Wildlife Diary 25th April

A very wet and blustery day here at Loch of the Lowes, but our ospreys are doing well weathering the storm so to speak.  There are actually waves a foot or so high on the loch which means fishing in these waters must be particularly hard for our male osprey today- often at times such as this the birds tend to travel further afield to fish where some waters are less windblown and easier to spot fish in. This may explain why our male brought in a large half trout at around 11.45 am- after eating more than half of it himself for over an hour on the other side of the loch. Both birds have incubated today and are showing admirable dedication to the task in the circumstances.

Some people have asked if our female osprey is getting weak or is hungry- the answer is no, one fish a  day is sufficient for her needs right now and if she was really hungry she would be nagging the male a lot more than she is!

Another question: will the male get better at providing fish once the chicks hatch, and the answer is yes, we can expect him to dramatically step up his efforts. The sight of the chicks and their insistent calls ( and those of the female ) for food, will prompt him to fish more and more- it is quite an effort to keep up with the growing demands of the family. This new male bird has so far risen to each challenge of ‘parenthood’ well, showing a particular dedication to incubation, so we have every faith in him he will be a good provider for his chicks.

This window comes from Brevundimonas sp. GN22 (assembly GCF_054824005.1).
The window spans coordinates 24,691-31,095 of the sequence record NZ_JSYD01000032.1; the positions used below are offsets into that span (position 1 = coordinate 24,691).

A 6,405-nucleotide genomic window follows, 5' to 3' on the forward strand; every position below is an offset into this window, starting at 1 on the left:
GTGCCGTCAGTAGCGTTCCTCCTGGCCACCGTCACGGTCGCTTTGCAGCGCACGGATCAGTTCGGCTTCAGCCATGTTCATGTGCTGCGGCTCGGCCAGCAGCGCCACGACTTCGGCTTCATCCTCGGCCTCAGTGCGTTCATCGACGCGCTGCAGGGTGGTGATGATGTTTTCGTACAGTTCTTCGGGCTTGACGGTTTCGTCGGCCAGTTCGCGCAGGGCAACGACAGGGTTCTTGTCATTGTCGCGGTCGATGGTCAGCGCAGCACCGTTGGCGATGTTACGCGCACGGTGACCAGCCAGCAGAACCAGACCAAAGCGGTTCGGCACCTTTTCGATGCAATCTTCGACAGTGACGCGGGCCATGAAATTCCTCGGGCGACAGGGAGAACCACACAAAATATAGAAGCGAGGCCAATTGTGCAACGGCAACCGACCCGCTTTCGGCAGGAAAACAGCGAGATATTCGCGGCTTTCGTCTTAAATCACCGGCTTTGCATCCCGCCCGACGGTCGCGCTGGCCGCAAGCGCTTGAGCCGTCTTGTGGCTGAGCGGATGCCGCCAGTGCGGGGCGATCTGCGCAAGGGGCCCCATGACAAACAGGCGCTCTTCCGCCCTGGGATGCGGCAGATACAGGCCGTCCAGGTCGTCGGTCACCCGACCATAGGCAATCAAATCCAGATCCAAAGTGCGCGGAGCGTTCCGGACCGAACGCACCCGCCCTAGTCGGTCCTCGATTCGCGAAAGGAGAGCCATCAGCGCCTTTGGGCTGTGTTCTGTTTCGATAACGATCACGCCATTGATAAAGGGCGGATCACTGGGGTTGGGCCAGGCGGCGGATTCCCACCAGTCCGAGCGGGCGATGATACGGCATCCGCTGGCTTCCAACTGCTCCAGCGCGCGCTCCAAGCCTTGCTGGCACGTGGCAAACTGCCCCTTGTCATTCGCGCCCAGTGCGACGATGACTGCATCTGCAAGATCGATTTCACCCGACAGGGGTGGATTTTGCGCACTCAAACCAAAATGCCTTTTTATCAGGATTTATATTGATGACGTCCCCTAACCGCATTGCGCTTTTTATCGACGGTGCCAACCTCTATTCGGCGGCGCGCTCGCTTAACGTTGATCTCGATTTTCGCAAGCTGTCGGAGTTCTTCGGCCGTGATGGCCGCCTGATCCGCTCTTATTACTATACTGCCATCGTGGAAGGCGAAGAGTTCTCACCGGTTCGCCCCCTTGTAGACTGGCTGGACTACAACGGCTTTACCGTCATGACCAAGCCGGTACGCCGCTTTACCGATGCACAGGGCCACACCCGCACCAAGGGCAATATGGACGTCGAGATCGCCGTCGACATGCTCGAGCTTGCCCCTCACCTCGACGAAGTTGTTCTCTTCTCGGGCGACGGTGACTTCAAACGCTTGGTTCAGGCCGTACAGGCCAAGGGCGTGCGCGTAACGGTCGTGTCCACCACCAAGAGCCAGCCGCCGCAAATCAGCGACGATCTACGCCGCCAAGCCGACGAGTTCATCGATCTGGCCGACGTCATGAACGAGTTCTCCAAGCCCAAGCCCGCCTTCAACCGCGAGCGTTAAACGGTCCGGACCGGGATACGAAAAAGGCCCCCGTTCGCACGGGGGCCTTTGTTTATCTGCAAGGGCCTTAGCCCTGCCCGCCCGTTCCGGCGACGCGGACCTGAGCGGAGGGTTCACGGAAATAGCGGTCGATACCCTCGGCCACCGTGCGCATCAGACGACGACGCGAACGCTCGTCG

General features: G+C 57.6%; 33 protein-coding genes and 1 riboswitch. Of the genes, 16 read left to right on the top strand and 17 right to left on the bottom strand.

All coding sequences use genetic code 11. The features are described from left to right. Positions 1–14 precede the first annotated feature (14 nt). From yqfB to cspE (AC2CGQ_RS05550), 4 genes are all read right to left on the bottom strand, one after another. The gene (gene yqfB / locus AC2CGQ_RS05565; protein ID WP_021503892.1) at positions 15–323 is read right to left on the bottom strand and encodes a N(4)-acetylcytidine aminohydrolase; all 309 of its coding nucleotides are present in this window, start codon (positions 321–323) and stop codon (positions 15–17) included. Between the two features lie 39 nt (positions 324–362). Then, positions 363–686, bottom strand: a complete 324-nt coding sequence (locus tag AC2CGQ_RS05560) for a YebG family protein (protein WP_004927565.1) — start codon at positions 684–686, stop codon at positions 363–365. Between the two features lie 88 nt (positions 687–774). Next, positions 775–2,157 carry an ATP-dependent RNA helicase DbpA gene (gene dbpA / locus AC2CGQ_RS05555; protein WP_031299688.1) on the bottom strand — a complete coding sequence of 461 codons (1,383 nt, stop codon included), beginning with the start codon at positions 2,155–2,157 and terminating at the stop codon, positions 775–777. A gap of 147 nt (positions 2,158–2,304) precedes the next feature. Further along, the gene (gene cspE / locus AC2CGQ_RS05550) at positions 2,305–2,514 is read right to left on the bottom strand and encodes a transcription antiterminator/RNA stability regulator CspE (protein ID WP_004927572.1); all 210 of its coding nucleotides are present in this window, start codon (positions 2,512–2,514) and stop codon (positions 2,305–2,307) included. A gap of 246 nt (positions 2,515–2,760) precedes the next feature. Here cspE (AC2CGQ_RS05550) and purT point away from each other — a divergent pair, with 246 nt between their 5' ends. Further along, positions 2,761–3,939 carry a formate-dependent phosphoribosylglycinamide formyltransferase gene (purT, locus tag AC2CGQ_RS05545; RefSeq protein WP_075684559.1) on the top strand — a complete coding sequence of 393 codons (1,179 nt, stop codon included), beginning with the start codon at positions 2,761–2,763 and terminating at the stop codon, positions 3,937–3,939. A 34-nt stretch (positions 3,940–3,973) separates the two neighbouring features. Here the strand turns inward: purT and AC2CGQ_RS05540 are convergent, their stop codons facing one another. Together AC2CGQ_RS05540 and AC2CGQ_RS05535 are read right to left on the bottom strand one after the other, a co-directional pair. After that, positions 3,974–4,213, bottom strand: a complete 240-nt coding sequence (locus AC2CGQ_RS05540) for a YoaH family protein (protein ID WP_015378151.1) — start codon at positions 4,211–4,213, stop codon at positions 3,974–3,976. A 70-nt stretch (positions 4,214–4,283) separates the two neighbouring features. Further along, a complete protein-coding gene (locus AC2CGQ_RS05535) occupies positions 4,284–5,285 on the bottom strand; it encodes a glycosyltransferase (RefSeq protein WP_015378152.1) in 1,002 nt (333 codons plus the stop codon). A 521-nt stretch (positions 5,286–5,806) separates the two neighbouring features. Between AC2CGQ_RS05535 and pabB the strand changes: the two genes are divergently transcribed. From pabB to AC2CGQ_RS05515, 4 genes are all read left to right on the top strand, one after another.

In other wildlife news, we have had a really fabulous days viewing on the woodland bird feeding station. As well as all the usual suspects such as Great Spotted Woodpecker, Siskin and Dunnock, we have had the highest numbers of Redpoll , Brambling and Yellowhammer that we’ve had for ages, and both males and female of each species helpfully being seen side by side.

Brambling by Bryan Turnbull

We also had an educational visit by students from Perth College today, learning all about biological sampling and habitat surveying, who caught field mice and voles as part of their training- and released them back on our meadow happily.

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Preface

A very wet and blustery day here at Loch of the Lowes, but our ospreys are doing well weathering the storm so to speak.  There are actually waves a foot …

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